Construction of NASA’s Dellingr CubeSat – a miniature satellite that provides a low-cost platform for missions – is complete, and the satellite has just left the lab for environmental testing. This is a key step after any satellite has been built to make sure it can withstand intense vibrations, the extremes of hot and cold, and even the magnetic fields of space – all the rigorous conditions the CubeSat will encounter during launch and spaceflight.
Named for the god of dawn in Norse mythology, Dellingr will study the ionosphere – the outer region of Earth’s atmosphere populated by charged particles, ionized by incoming solar radiation and magnetospheric particle precipitation. The magnetosphere is Earth’s magnetic environment, and sometimes, charged particles in this region are deposited into the atmosphere below. Slightly larger than a cereal box, Dellingr carries three novel payloads to perform this science: a miniaturized mass spectrometer and two no-boom magnetometer systems. These instruments will help Dellingr create a chemical and electromagnetic profile of Earth’s outer atmosphere, an important component of the complex interconnected sun-Earth system – which can drive changes in our space weather and impact satellites.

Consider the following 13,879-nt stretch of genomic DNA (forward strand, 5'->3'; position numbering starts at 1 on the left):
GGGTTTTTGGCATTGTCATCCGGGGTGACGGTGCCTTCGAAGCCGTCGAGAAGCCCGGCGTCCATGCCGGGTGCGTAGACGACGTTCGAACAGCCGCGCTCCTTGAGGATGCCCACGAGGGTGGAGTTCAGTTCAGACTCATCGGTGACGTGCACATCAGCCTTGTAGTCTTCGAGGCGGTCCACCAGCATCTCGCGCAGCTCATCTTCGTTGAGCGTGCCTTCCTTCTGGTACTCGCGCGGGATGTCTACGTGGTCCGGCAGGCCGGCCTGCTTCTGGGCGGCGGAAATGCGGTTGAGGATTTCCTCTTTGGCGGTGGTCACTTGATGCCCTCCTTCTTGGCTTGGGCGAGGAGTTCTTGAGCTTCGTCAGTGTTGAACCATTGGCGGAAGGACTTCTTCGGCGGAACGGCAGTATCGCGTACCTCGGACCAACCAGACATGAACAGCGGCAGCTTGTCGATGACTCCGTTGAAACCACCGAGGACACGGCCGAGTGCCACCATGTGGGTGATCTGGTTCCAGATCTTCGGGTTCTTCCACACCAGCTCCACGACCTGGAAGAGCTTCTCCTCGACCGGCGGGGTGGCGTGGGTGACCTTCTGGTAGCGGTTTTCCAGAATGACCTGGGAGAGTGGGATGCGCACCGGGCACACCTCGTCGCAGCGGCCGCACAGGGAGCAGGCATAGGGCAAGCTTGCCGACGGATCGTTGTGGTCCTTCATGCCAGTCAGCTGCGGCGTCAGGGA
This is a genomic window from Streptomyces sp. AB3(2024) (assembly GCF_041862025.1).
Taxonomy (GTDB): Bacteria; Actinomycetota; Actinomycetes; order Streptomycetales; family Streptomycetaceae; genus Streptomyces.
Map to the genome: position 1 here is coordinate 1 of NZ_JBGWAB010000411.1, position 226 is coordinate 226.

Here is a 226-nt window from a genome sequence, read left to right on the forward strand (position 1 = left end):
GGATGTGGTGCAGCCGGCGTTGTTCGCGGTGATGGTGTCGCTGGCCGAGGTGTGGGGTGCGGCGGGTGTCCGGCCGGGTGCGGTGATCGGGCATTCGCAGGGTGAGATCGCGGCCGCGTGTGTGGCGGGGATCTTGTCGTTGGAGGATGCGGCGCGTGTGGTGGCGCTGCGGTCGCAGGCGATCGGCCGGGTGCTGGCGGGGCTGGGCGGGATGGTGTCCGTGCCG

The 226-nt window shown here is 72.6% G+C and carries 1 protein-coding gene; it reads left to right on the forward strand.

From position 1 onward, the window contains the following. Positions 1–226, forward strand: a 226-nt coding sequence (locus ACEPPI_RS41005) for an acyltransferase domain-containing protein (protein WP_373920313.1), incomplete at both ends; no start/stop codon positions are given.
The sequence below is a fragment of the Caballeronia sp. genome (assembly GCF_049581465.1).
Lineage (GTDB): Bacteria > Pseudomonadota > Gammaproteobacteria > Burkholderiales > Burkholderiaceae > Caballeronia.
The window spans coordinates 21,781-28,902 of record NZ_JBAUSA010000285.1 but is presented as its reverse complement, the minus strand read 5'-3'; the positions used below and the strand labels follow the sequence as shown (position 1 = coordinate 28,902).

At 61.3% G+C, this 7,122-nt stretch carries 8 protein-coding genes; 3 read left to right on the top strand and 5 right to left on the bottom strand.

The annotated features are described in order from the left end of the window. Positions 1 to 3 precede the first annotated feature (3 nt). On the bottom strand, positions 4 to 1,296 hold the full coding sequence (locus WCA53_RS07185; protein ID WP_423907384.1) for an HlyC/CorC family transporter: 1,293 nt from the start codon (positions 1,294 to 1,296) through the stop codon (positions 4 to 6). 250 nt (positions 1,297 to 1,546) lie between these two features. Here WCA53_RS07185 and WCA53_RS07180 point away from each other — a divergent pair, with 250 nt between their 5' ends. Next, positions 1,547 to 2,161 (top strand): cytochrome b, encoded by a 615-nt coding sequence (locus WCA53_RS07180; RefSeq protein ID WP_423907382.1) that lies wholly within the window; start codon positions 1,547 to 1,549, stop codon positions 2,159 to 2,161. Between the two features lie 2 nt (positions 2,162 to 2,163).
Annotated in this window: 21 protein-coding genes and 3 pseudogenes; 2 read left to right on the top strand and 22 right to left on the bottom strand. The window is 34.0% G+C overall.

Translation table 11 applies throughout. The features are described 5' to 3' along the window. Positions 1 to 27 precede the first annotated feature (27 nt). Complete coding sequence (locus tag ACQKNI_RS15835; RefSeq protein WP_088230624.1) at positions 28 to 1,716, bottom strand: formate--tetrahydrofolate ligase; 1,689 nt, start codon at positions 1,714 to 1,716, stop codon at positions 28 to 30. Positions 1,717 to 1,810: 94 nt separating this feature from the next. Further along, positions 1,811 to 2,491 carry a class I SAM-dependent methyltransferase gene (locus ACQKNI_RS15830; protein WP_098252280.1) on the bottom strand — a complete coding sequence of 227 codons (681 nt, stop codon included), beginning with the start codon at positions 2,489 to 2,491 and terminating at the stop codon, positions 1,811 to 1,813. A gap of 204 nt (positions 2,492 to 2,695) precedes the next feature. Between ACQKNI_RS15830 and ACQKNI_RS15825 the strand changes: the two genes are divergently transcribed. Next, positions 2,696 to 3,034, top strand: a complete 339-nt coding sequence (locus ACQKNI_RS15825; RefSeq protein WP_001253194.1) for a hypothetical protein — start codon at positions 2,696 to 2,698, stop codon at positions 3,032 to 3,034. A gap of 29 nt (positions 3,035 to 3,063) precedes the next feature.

Small satellites, including CubeSats, are playing an increasingly larger role in exploration, technology demonstration, scientific research and educational investigations at NASA, including: planetary space exploration; Earth observations; fundamental Earth and space science; and developing precursor science instruments like cutting-edge laser communications, satellite-to-satellite communications and autonomous movement capabilities. They also allow an inexpensive means to engage students in all phases of satellite development, operation and exploitation through real-world, hands-on research and development experience on NASA-funded rideshare launch opportunities.